First, I’d like to apologize for not updating more frequently, or at all, really. Sorry, everyone. ^^” I always have good intentions with my blog, but it’s difficult to keep up with it. Maybe it would be better to post shorter updates here instead of only on Facebook. Not that I’ve really been doing that either…
So here’s a brief breakdown of what’s been happening since I arrived.
I arrived in Okayama on March 24th and training started the next day. It was really great to finally meet the people that I’d been chatting with on Facebook before arriving in Japan. And it was, and still is, a wonderful feeling to be in Japan again.
I think the Interac training was really great. Especially for someone with no teaching experience whatsoever, like myself. The 5 days of training were long, usually ending around 8-9 pm, but they were definitely useful. I gained a lot of confidence in my ability to teach. I also found out that it’s much more difficult to speak in front of your peers than in front of students. I’m terrified of public speaking, but somehow I can get in front of a classroom and my stomach isn’t tied in knots. ^^”
I sometimes still wonder why anyone thought I would be a good teacher. What did Interac see that made them think I could do this? It’s not that I don’t think I’m doing a mostly okay job of teaching now, just that I wonder what they saw in me before I started teaching. Especially since I’d never done this before. Somehow I’m able to teach… I think… The Japanese teachers seem to be pleased with how things are going. It’s really difficult to gauge how well I’m doing though.
Most of the time it’s actually a lot of fun to get the students using English. As long as they’re even mildly interested in trying, it’s pretty easy. I still need to work on the hard cases though. The students who are probably thinking “Why do I need to learn this stuff?” The same thoughts a lot of people have about school when they’re young. The high school students are the toughest. Mostly because they’re becoming self-conscious and afraid to make any mistakes in front of their classmates. But that’s the only way you’re really going to learn is by using the language and making mistakes. I can definitely relate since I dealt with the same problems when I was learning Japanese.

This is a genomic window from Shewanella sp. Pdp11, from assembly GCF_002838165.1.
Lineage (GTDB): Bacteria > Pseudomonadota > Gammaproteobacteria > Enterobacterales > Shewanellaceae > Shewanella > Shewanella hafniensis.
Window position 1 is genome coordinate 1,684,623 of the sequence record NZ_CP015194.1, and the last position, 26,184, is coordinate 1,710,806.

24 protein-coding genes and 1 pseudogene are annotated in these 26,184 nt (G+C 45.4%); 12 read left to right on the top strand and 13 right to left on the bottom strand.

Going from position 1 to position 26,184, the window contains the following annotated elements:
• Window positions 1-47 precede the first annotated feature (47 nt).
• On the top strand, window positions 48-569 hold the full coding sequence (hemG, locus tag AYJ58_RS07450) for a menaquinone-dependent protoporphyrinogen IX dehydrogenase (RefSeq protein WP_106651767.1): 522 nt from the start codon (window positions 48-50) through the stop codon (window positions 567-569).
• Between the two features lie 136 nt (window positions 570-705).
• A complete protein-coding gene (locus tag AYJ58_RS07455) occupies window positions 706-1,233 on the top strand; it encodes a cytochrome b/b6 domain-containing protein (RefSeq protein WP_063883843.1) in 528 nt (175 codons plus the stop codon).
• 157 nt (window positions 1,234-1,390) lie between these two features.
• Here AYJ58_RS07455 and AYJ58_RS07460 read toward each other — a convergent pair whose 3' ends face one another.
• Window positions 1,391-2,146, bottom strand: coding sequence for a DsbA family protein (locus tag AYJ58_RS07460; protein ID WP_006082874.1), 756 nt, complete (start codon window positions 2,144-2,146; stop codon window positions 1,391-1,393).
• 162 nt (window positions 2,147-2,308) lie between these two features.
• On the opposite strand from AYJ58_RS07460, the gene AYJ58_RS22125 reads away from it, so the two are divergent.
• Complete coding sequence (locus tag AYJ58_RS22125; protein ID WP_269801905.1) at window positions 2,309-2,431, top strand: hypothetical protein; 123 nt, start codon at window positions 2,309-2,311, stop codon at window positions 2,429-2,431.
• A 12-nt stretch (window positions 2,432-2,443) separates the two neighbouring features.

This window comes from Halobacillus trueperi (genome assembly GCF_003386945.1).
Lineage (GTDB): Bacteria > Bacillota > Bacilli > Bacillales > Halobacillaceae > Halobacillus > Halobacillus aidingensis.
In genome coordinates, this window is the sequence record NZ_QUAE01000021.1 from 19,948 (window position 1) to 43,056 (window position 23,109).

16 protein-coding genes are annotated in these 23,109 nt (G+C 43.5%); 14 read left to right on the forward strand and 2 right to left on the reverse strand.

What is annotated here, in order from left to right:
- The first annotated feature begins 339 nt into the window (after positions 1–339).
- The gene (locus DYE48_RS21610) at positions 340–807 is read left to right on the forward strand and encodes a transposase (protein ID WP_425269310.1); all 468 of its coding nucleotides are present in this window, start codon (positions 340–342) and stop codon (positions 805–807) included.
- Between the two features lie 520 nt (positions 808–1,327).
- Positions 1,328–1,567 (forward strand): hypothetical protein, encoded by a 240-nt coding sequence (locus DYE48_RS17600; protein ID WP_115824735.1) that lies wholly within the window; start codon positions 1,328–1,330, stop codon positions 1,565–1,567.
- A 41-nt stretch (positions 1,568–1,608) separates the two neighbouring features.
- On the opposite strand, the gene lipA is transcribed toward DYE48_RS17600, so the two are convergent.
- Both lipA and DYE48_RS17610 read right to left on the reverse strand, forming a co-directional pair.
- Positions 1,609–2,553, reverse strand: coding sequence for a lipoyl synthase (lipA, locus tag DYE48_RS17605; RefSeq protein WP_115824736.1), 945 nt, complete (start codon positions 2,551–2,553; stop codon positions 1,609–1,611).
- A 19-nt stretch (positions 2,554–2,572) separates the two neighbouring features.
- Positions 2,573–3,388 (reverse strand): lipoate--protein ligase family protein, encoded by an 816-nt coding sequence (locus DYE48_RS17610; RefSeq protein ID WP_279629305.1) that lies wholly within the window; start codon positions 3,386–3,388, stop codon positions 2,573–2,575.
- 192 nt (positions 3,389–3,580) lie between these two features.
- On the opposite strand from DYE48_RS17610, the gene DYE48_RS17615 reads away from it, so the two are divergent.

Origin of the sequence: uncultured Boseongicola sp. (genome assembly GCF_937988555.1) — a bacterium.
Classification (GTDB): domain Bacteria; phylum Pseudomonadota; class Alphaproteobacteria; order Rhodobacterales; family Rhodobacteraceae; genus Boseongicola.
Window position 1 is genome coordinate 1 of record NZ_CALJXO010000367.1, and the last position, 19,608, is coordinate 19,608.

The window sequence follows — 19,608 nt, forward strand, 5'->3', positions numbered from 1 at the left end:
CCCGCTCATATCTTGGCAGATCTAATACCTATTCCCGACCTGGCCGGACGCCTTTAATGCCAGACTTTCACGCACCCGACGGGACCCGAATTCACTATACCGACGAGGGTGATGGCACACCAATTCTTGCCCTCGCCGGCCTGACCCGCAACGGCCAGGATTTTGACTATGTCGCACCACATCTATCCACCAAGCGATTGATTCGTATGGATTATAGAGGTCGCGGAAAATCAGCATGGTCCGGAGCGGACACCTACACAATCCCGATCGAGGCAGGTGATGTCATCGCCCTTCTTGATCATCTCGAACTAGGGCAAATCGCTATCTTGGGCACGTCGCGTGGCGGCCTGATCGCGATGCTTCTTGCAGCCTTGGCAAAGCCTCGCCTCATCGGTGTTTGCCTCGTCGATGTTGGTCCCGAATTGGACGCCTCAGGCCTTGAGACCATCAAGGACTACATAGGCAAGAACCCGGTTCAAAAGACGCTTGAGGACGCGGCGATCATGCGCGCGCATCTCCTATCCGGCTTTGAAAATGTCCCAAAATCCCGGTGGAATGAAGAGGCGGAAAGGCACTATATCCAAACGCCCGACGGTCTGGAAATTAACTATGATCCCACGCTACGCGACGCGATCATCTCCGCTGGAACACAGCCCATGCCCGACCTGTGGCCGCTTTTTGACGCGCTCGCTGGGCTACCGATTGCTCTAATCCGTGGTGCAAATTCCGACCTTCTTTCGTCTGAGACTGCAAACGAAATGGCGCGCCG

Almost all of the students from 6th grade to 12th grade are super adorable!! 😀 Even the really little elementary students that I don’t teach, but sometimes see in the building. They’re all so cute! During my introduction lesson with basically every student I teach, when given the chance to ask questions, I almost always got these two: “Do you have a boyfriend?” and “How old are you?” I just tell them the truth, but some people like to tell them it’s a secret. I don’t really mind. I just wish they’d come up with a wider variety of questions. :p
Life in Japan
The one part I was really looking forward to, besides simply being in Japan, was having an apartment all to myself. It’s been a long time since I’ve really lived by myself. Not that I haven’t had great roommates over the past few years. It’s that I highly value my personal space. When I come home, everything is exactly how I left it. I can arrange things however I like. And as long as I don’t bother my neighbors, I can do whatever I want. 😀 My apartment is also really cute and just well designed. There’s a lot of useful storage space and thankfully it was already basically furnished. It’s also plenty of space for just myself. (About 300 square feet.) Around my apartment building there’s a bunch of farms. In the evening, you can hear a ton of frogs and maybe insects making the most interesting sounds. They sound exactly like the kodama (tree spirits) from the movie Princess Mononoke (animated film by Hayao Miyazaki/Studio Ghibli). 😀
With the help of a couple lovely Japanese women (contracted by Interac just to help people like me ease into life in Japan), I was able to find all the things that I needed to buy for my apartment, get my bank account set up & other utilities, and buy a cell phone. I would have been a huge ball of stress and frustration if I’d had to do that alone. My Japanese isn’t that good. ^^”
I’ve also had to get used to driving in Japan. Yes, they drive on the left here. It’s been interesting. Luckily no major mishaps, but I still can’t get used to the crazy narrow streets though. Before the end of my 1st year here, I’ll have to take & pass the driving test so I can get my official driver’s license. I’m sure I’ll manage but I’m not looking forward to it.
Thank you all for following my adventure. If there are any specific things you’d like to know, please ask in the comments. ^_^ I’d like to say that I’ll try to post more often, but I think we all know how that will work out. ^^” I’ll do my best. 頑張ります！